The story of The Hagia Sofia


There are not many facts I remember from my university studies (major in religion).  But for some reason I did always remember this.
In the third century (AD) the Emperor Constantine declared that the Roman empire would now adopt this new fangled religion – Christianity – and that Constantinople would be the centre of this. To this effect he  built a huge new church – the Hagia Sofia which was the largest and the most important church in the Christian world..  A massive, multi domed, terracotta  monument to the new cult of Jesus, Mary and the one God. This was completed in 537 ad.

I think this struck me as so pragmatic, just deciding that a whole population would now have to believe on demand (not a new idea I know). It put a lot of things in perspective for me, the changeover from the traditional Roman ideas to the Christian, the settling of a whole new belief system in such a large area – 300 years after Jesus lived.  Fascinating.

But wait there is more.
The Christian church was established here, in the old Constantinople (I love that word!).  I imagine this process was not without many years of drama and conflict.  It is no easy task to convert a whole empire.

Things then went along relatively well until the Ottomans arrived  in 1453.  Mehmet ll was a 21 year old Sultan who led the Ottomans and after a seige of less than two months Constantinople fell to them.   Upon conquering the city  the new rulers set to changing the Hagia Sofia.  Minarets were errected, the Christian symbols and mosaics painted over and removed, all things Islam  introduced.  Within a very short space of time the grand church was operating as a Mosque.

The last part of the story is very recent, only 90 years ago.  The Ottoman empire had had a turbulent time and  been diminishing more each century.  By 1923 Ataturk, the founder of  the modern Turkey had set up a whole new social structure and banished much of the old order.  Turkey was now a secular state.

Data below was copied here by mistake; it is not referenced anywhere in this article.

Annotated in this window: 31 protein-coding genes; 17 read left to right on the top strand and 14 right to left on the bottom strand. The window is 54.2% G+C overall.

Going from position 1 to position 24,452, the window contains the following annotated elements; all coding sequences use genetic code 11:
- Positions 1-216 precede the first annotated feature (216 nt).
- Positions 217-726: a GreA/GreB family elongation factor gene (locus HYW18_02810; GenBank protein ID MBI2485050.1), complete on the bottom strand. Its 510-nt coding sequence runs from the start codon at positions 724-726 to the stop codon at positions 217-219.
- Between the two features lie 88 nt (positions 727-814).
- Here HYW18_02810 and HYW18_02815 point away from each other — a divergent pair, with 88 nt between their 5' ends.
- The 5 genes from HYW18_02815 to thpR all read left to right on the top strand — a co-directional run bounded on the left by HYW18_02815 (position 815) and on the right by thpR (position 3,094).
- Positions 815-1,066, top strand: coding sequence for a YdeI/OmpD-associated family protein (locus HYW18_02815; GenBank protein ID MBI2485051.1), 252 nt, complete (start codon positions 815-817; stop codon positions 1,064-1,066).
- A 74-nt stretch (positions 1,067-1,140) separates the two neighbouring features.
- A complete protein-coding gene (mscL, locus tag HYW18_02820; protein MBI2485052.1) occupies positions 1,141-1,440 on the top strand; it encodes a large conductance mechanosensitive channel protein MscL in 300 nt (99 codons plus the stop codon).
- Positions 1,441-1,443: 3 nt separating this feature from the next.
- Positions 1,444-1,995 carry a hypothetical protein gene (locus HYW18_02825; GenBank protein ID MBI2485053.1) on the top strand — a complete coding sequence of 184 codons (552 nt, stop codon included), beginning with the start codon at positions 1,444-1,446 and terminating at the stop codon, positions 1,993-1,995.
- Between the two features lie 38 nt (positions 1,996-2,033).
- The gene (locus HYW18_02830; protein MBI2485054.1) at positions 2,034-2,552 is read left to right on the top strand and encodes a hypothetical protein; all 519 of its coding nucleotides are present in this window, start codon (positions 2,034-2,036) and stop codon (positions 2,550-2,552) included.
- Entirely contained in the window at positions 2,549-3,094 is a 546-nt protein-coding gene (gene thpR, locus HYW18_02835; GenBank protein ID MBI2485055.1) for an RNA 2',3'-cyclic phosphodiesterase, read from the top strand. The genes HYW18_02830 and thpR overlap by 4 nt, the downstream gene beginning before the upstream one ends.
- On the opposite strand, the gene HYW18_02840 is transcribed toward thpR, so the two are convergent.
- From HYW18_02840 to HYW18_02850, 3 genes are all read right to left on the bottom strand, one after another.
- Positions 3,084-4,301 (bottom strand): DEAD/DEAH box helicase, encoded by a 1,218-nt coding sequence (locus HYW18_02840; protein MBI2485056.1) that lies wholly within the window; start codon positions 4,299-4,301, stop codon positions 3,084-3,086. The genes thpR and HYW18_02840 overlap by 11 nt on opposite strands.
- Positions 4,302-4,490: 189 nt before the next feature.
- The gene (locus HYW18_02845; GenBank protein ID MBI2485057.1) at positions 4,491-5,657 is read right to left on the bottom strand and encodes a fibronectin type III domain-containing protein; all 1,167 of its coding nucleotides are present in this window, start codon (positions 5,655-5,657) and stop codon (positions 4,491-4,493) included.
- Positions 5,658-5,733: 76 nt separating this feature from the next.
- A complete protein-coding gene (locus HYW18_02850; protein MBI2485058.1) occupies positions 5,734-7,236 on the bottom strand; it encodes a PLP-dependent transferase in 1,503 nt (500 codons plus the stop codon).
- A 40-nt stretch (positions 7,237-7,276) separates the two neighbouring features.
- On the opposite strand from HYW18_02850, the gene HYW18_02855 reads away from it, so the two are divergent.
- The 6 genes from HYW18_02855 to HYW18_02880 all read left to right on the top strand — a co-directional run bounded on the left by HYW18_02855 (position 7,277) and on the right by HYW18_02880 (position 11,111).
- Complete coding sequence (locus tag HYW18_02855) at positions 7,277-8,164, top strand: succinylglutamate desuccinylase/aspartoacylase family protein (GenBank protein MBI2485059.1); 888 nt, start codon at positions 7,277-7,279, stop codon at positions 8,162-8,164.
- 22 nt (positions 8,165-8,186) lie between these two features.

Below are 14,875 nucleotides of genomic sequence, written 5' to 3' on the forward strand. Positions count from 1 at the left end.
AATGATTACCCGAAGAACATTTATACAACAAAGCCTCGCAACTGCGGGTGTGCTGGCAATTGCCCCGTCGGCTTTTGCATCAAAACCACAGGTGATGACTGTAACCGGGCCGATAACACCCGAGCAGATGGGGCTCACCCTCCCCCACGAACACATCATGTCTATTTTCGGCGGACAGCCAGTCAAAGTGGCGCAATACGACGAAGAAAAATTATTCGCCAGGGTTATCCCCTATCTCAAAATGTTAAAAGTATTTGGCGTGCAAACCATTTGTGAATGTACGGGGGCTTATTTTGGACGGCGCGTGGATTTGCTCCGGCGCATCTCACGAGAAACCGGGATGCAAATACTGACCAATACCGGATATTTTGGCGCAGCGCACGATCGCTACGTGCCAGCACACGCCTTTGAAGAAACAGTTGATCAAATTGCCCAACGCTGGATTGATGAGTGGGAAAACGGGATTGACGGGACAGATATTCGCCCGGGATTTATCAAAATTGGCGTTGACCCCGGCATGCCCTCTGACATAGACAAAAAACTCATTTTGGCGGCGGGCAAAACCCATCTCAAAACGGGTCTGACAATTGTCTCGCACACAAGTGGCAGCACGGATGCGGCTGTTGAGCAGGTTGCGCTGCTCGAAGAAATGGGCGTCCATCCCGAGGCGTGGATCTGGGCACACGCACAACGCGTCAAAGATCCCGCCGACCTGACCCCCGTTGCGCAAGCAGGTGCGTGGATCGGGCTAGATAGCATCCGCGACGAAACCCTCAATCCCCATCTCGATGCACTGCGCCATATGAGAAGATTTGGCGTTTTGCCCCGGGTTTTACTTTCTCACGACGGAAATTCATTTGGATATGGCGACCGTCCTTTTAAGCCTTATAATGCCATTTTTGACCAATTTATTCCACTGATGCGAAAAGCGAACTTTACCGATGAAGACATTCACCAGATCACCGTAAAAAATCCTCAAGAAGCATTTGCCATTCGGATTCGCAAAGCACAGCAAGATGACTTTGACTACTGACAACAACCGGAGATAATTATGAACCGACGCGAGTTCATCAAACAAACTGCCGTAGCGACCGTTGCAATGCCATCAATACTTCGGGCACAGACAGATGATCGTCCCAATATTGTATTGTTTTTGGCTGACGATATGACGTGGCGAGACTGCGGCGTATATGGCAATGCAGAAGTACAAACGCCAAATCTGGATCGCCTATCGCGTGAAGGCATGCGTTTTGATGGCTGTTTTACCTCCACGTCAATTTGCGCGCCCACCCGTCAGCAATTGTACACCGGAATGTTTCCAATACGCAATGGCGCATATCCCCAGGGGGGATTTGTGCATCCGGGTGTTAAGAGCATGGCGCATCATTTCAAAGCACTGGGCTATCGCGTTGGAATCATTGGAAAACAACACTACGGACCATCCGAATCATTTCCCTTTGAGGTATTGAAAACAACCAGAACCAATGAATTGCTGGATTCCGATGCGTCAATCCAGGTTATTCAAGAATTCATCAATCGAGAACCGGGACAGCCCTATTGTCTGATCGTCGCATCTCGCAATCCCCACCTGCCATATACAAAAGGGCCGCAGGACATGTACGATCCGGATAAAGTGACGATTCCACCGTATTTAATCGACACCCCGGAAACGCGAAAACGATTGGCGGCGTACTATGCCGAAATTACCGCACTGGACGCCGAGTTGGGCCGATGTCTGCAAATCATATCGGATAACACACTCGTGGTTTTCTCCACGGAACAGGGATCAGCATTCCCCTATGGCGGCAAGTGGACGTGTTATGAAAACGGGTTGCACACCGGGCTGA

The great Hagia Sofia became the museum it is today.


The building is beautiful, huge and so intriging because of the turbulent history it is has been fundamentally a part of.


The paint the conquering Ottomans used actually preserved many of the early Christians paintings and mosiacs!  This one is  the Virgin Mary flanked by two Roman emperors – Constantine and Justinian.  I  guess this shows the high regard the emperors held themselves in, or their subjects did.


The building is huge, gargantutan with massive domed ceilings, like this one in the main part of Hagia Sofia (or Aya Soyfa)


There were a few of these paintings of  angels some still being partly covered.


A gorgeous Islamic looking mosaic tucked away in a little nook.



Here you can see some of the scaffolding set up and the height of the main dome.



We were all impressed with the massive wooden doors. Also the marble floors which were worn down after years of thousands of feet, ancient and modern walking over them.  This particularly made me feel connected to those who have come before.

IMG_1138 This is called the Deesis Mosiac and shows Jesus and John the Baptist . (Mary is on the left, unseen) with Jesus as the supreme ruler of the world. Dated from 1261.

The bottom is sadly deteriorated, but is still considered to be the finest one in The Hagia Sofia.


One of Istanbuls stray cats, Charlie is always interested in them and wanted to work out how it got in and was fed etc.



The view from the first gallery, pretty impressive and gives some idea of  the scale.

There are some interesting shadows of crosses, but overlaid with Islamic patterns  to be seen which really bring to life the layers of history here.

The dilemma for those restoring the Hagia Sofia is do you destroy the more recent Islamic art for the sake of seeing the older Christian work?

And so history is still being made here.


One response »

  1. Hi Jane. It’s so cool to see the kids at the very placed Nathan and i visited last year. I too was fascinated by the worn stone door step, and we met the cats. I love that you guys have spent enough time in one place that you’re getting to know the locals.

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